I really like this article/opinion. With the launch of the 6S it really hit me... the past few years now I feel Apple is designing hardware now with the goal of looking amazing when it's not being used. It's all for show/sales/marketing.
While the new super glossy black looks hot as shit spinning in some video, it's going to be an absolute fingerprint mess in the real world.
With the iPhone 6, they began a trend making the phones so thin, but so slippery that now you're pretty much forced to use a case so it won't slip out of your hands and crash to the pavement.
Even the latest iMac design - where they taper it down to the edges looks cool, but it gets way hotter than it should because they have to jam everything in there.
Some part of me almost wonders if the biggest thing holding back huge leaps like before is the cost to create the ideas... but also the scale at which they need to do it (the ability to produce enough next-gen/amazing components for them).
I tried to write a response to this twice and all I can come up with is: Seagull Design.
I'm confused. Are you saying the author is doing this or Apple?
Clearly the author. He's proposing all of these design changes as if it's mandatory that it's Apple's job to wow us every time they release a product.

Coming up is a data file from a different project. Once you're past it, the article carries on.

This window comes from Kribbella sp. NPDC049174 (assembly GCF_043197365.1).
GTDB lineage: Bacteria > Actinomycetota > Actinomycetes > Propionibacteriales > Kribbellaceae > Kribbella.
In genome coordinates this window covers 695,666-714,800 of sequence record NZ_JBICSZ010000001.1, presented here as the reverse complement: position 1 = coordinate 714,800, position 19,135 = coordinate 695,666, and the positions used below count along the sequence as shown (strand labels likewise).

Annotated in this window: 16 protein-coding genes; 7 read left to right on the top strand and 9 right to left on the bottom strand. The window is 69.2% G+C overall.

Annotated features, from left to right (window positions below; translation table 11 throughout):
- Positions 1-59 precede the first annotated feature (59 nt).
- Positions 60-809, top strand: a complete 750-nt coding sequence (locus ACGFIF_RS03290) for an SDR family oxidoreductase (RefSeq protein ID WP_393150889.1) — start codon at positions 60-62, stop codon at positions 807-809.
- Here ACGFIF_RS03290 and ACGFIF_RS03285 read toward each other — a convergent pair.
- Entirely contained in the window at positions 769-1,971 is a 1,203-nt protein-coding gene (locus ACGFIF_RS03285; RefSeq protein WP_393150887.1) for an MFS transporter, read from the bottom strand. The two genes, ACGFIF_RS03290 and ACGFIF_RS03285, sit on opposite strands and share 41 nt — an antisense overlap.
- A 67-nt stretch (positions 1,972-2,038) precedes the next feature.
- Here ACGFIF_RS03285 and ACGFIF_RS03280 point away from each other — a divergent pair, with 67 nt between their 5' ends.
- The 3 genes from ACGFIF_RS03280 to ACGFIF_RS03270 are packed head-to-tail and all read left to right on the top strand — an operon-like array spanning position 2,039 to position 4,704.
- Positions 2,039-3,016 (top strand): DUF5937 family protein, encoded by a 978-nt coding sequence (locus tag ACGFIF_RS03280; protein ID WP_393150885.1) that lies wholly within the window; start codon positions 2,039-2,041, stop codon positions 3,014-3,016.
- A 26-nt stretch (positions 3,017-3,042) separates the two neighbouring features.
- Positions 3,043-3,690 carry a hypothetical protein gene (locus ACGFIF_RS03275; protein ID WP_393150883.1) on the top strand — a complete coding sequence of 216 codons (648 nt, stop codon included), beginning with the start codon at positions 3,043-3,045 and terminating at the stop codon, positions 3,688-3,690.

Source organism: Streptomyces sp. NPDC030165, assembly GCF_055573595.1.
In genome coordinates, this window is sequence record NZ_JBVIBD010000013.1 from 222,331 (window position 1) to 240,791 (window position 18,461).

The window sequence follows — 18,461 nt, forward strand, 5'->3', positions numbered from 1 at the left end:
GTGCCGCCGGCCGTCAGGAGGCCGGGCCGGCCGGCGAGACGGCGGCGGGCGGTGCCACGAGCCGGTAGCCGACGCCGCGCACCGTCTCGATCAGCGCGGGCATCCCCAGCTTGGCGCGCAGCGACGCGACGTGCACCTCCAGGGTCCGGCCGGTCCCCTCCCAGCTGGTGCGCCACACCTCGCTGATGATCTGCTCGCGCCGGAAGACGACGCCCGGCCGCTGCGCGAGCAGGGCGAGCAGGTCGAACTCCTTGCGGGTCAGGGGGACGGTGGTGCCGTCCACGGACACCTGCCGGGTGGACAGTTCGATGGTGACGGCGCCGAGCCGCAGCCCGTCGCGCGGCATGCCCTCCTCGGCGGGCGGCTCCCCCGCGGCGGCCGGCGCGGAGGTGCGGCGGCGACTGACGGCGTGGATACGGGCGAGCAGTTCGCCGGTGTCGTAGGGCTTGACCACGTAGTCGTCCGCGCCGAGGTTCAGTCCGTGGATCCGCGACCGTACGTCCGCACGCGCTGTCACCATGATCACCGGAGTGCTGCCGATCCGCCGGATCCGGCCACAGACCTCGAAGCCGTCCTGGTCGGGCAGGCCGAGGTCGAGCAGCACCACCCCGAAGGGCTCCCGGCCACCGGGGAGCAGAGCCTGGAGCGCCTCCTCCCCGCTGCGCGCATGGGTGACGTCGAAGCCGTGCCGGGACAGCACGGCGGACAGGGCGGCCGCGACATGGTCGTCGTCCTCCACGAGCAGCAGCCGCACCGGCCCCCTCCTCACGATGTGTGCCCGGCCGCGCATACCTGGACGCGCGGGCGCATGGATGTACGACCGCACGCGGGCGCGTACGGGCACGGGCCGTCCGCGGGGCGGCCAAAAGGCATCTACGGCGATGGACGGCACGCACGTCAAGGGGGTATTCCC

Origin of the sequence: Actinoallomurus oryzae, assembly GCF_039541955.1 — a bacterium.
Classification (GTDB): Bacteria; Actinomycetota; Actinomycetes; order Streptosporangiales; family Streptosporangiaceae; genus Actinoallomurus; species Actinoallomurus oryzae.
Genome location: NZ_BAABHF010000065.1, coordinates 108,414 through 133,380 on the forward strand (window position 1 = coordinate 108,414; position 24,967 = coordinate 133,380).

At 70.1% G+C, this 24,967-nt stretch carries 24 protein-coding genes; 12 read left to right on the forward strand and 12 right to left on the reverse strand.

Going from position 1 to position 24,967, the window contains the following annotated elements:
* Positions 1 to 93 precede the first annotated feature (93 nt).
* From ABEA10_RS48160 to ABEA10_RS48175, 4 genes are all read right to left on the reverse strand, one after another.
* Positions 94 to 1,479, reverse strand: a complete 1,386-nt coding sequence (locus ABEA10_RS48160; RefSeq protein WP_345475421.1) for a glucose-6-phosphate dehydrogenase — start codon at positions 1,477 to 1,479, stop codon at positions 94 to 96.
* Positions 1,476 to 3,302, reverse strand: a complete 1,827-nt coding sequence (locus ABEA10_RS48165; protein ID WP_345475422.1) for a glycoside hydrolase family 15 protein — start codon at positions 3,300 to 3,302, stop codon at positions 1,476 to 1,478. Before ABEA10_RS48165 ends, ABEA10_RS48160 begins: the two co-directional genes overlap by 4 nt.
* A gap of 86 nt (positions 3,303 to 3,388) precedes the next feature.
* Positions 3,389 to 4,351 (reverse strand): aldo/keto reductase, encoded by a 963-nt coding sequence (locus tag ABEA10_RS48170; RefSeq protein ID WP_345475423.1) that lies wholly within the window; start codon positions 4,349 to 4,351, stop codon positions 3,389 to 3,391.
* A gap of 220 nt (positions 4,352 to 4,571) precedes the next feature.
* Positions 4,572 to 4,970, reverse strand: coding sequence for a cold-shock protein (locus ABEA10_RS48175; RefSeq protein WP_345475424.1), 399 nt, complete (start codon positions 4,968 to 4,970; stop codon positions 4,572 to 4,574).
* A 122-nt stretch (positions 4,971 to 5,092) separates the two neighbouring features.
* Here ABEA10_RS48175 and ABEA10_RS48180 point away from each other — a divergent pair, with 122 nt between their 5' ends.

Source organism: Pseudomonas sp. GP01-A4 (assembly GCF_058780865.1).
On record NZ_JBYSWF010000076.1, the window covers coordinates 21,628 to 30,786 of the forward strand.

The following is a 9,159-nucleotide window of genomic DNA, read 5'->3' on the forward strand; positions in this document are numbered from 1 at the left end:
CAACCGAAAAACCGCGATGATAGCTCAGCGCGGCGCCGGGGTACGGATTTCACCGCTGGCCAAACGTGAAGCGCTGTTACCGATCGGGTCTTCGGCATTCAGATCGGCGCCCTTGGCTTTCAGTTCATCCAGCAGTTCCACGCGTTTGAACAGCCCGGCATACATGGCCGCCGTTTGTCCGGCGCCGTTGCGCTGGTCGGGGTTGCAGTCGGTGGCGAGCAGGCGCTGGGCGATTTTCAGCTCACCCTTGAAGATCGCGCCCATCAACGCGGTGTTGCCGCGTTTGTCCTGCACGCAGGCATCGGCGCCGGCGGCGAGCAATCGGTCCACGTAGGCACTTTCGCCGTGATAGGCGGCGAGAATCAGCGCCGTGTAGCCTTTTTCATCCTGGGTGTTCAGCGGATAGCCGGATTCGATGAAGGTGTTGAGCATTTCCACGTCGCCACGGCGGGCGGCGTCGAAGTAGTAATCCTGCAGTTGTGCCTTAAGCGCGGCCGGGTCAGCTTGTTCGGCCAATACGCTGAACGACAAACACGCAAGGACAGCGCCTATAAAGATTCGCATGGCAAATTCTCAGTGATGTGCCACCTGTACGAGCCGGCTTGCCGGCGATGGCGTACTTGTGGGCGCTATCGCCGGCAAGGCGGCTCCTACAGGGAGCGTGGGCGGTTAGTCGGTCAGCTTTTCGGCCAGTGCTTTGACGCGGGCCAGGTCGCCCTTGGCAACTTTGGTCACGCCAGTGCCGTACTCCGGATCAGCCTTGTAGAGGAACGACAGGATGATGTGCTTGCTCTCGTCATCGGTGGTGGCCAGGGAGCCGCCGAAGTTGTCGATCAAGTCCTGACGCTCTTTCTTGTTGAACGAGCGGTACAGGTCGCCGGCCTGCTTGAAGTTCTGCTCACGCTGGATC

He says comments like:
Apple’s aesthetics have grown stale.
But why? Is it because Apple isn't changing their designs or is it because other hardware manufactures are copying Apples design choices? Apple shouldn't just make a new phone just because Xiaomi and Samsung think space gray, gold and rose gold are the colors their flagship phones should be too.
And the remote control for Apple TV violated the first rule of TV remote design
Another comment that sounds great. I'll bet a ton of people at Blackberry were saying the same thing about a keyboard being the first thing you need to have high end typing productivity. My questions to him would be "Do you think there is a way to create a symmetrical remote that is better than the asymmetrical remotes maybe with a combination of materials, that can have weight offsets which aren't clearly visible?
He's not thinking like an Engineer or a Designer... He's not asking why or how... hence: Seagull Design.
I can't believe the NY Times published this drivel. And the main person he quotes throughout the article is his former coworker at the Times. Farhad Manjoo, what are you doing?